Utility demand-side management programs show lasting and lagged effects
Utility companies’ demand-side programs produced a 0.9 percent savings in electricity consumption over the period between 1992 and 2006 and a 1.8 percent savings overall. They also achieved their maximum impact a few years after launching and had a long-lasting effect. Policy-makers should incorporate consideration of lasting and lagged effects of DSM programs into consideration.
Demand-side management (DSM) programs encourage energy users to incorporate energy efficient design and reduce energy consumption and demand. Such programs have been in existence since the late 1970s. After a brief period of disappearance during the market restructuring of the electricity market, they are now experiencing a renewed interest during this period of increasing electricity prices, volatile electricity supply, and growing debate over climate change. Yet there is no authoritative judgment over the cost-effectiveness of DSM, which is evaluated by how much it costs to reduce 1 kilowatt-hour (kWh) of electricity compared to previous demand-side management programs. Opinion varies when it comes to the electricity and cost saving impacts. To move forward and advance to next stage of energy efficiency development and policy-making, a comprehensive and controlled evaluation of previous policies becomes particularly important.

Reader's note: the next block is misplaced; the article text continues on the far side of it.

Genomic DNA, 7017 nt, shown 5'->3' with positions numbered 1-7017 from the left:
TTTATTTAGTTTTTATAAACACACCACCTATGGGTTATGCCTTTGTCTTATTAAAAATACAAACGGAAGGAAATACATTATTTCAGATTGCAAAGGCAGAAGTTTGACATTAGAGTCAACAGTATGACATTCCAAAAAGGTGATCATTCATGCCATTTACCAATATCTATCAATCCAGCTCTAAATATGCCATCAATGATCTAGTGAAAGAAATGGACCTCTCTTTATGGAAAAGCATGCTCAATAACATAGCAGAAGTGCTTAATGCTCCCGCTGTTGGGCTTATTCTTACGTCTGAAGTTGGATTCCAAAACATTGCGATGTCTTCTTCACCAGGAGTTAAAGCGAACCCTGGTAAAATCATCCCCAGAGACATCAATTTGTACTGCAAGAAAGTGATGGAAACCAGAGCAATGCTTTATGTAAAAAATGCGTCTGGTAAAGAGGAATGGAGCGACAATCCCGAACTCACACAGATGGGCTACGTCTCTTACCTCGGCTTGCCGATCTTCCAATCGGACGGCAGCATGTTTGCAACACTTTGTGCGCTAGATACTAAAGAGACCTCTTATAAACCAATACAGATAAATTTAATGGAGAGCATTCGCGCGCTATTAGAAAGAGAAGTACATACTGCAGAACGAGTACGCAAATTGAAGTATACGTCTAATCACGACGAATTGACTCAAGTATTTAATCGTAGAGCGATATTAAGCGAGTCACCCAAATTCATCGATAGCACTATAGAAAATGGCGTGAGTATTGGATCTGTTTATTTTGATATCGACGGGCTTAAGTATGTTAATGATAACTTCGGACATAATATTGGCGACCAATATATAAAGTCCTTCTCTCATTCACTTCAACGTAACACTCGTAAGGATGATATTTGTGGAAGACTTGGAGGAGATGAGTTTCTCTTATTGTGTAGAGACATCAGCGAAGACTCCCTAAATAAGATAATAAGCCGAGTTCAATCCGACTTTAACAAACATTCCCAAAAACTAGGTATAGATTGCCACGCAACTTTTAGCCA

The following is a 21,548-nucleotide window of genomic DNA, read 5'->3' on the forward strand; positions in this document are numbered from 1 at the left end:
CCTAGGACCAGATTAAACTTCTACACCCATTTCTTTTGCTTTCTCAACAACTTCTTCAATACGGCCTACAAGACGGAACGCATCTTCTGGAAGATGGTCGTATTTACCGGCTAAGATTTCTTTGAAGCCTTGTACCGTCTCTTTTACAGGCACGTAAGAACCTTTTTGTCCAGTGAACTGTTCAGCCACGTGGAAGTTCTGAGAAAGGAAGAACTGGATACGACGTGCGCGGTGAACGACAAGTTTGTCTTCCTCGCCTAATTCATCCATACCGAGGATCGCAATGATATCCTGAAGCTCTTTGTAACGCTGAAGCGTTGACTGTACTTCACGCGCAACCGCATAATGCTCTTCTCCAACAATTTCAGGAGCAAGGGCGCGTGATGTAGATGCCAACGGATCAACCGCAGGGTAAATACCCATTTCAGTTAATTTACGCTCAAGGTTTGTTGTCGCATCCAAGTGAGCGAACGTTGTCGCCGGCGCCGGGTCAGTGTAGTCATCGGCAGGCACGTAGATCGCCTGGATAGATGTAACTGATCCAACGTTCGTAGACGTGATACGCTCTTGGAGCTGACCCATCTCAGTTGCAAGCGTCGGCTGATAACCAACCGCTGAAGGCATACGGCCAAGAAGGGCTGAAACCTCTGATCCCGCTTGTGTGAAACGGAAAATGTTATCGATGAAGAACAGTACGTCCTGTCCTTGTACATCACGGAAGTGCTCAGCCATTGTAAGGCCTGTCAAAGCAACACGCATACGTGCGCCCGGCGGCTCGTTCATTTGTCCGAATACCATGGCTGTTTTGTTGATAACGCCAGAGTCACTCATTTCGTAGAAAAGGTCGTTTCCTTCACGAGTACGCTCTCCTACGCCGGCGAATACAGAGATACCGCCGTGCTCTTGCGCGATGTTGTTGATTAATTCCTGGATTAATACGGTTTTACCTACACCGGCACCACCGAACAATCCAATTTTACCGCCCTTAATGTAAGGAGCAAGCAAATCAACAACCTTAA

In a recent paper from The Energy Journal, a group of researchers from Sophia University-Tokyo, Cornell, Duke and Resources for the Future analyze the effects of utility and third-party demand-side management program expenditures on electricity demand. Controlling for various consumption drivers, the authors use utility-level data from the U.S. Energy Information Administration (EIA) and other sources over 1992 to 2006 to identify the elasticity between electricity demand and demand-side management spending. The result demonstrates that DSM expenditures between 1992 and 2006 produced a 0.9 percent savings in electricity consumption over that time period and a 1.8 percent savings over all years. Such savings translate to a cost saving of roughly 5 cents per kWh saved with a 5 percent discount rate. More interestingly, the research also suggests that the impact of such programs is still effective even 15 years later—indicating a lasting effect on consumers’ energy consumption behavior. Also, the data generated also show that the effects of program spending could be initially small, yet continuously increase and achieve its maximum only a few years later. This a sensible conclusion considering the information coordination, training, demonstration and financing activities required for such programs.
The effectiveness of utility energy efficiency and demand-side management programs is at center of increasing interest and research. This paper’s finding highlights the importance of sustainable support of energy efficiency programs. Policy-makers should incorporate consideration of lasting and lagged effects of DSM programs into consideration and demonstrate policy and market commitment to DSM program development.